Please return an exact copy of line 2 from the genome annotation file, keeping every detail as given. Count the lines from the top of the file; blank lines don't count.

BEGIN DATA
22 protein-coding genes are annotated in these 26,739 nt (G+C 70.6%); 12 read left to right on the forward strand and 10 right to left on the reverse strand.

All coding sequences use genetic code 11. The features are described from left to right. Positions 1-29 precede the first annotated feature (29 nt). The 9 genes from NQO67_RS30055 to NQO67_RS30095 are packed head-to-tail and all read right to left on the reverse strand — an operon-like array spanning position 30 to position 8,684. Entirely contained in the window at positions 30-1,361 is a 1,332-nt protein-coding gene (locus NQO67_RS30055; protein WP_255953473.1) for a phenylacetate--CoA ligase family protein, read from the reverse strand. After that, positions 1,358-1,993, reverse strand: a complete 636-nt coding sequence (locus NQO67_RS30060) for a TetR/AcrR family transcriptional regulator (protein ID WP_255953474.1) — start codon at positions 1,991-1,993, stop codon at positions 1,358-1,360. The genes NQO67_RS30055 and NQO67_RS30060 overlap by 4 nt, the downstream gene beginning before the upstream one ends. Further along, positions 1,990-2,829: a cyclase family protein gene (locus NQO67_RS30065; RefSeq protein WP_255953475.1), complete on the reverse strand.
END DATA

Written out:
All coding sequences use genetic code 11. The features are described from left to right. Positions 1-29 precede the first annotated feature (29 nt). The 9 genes from NQO67_RS30055 to NQO67_RS30095 are packed head-to-tail and all read right to left on the reverse strand — an operon-like array spanning position 30 to position 8,684. Entirely contained in the window at positions 30-1,361 is a 1,332-nt protein-coding gene (locus NQO67_RS30055; protein WP_255953473.1) for a phenylacetate--CoA ligase family protein, read from the reverse strand. After that, positions 1,358-1,993, reverse strand: a complete 636-nt coding sequence (locus NQO67_RS30060) for a TetR/AcrR family transcriptional regulator (protein ID WP_255953474.1) — start codon at positions 1,991-1,993, stop codon at positions 1,358-1,360. The genes NQO67_RS30055 and NQO67_RS30060 overlap by 4 nt, the downstream gene beginning before the upstream one ends. Further along, positions 1,990-2,829: a cyclase family protein gene (locus NQO67_RS30065; RefSeq protein WP_255953475.1), complete on the reverse strand.